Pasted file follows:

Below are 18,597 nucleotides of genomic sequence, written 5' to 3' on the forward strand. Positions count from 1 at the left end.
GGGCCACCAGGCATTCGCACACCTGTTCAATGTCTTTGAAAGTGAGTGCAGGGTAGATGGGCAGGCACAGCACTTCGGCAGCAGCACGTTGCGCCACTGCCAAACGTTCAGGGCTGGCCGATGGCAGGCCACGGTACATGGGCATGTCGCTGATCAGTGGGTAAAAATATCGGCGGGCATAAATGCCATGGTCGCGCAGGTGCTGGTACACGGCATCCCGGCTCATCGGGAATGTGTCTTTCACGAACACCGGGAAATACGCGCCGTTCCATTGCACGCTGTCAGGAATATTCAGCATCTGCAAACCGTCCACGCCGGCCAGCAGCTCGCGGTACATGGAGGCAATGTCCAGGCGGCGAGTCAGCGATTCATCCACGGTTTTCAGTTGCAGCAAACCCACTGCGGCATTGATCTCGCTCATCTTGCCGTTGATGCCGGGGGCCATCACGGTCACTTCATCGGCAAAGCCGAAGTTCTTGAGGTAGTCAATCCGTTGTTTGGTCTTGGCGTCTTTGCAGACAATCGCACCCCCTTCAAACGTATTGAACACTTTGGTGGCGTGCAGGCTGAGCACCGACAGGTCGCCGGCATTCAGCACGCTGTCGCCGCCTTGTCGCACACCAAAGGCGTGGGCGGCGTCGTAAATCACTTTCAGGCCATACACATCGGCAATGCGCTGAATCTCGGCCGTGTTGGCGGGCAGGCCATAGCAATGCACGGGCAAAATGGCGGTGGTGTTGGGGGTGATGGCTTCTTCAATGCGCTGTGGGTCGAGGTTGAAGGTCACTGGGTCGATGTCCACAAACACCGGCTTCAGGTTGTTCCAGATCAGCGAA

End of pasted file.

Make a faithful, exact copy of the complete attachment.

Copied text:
Below are 18,597 nucleotides of genomic sequence, written 5' to 3' on the forward strand. Positions count from 1 at the left end.
GGGCCACCAGGCATTCGCACACCTGTTCAATGTCTTTGAAAGTGAGTGCAGGGTAGATGGGCAGGCACAGCACTTCGGCAGCAGCACGTTGCGCCACTGCCAAACGTTCAGGGCTGGCCGATGGCAGGCCACGGTACATGGGCATGTCGCTGATCAGTGGGTAAAAATATCGGCGGGCATAAATGCCATGGTCGCGCAGGTGCTGGTACACGGCATCCCGGCTCATCGGGAATGTGTCTTTCACGAACACCGGGAAATACGCGCCGTTCCATTGCACGCTGTCAGGAATATTCAGCATCTGCAAACCGTCCACGCCGGCCAGCAGCTCGCGGTACATGGAGGCAATGTCCAGGCGGCGAGTCAGCGATTCATCCACGGTTTTCAGTTGCAGCAAACCCACTGCGGCATTGATCTCGCTCATCTTGCCGTTGATGCCGGGGGCCATCACGGTCACTTCATCGGCAAAGCCGAAGTTCTTGAGGTAGTCAATCCGTTGTTTGGTCTTGGCGTCTTTGCAGACAATCGCACCCCCTTCAAACGTATTGAACACTTTGGTGGCGTGCAGGCTGAGCACCGACAGGTCGCCGGCATTCAGCACGCTGTCGCCGCCTTGTCGCACACCAAAGGCGTGGGCGGCGTCGTAAATCACTTTCAGGCCATACACATCGGCAATGCGCTGAATCTCGGCCGTGTTGGCGGGCAGGCCATAGCAATGCACGGGCAAAATGGCGGTGGTGTTGGGGGTGATGGCTTCTTCAATGCGCTGTGGGTCGAGGTTGAAGGTCACTGGGTCGATGTCCACAAACACCGGCTTCAGGTTGTTCCAGATCAGCGAA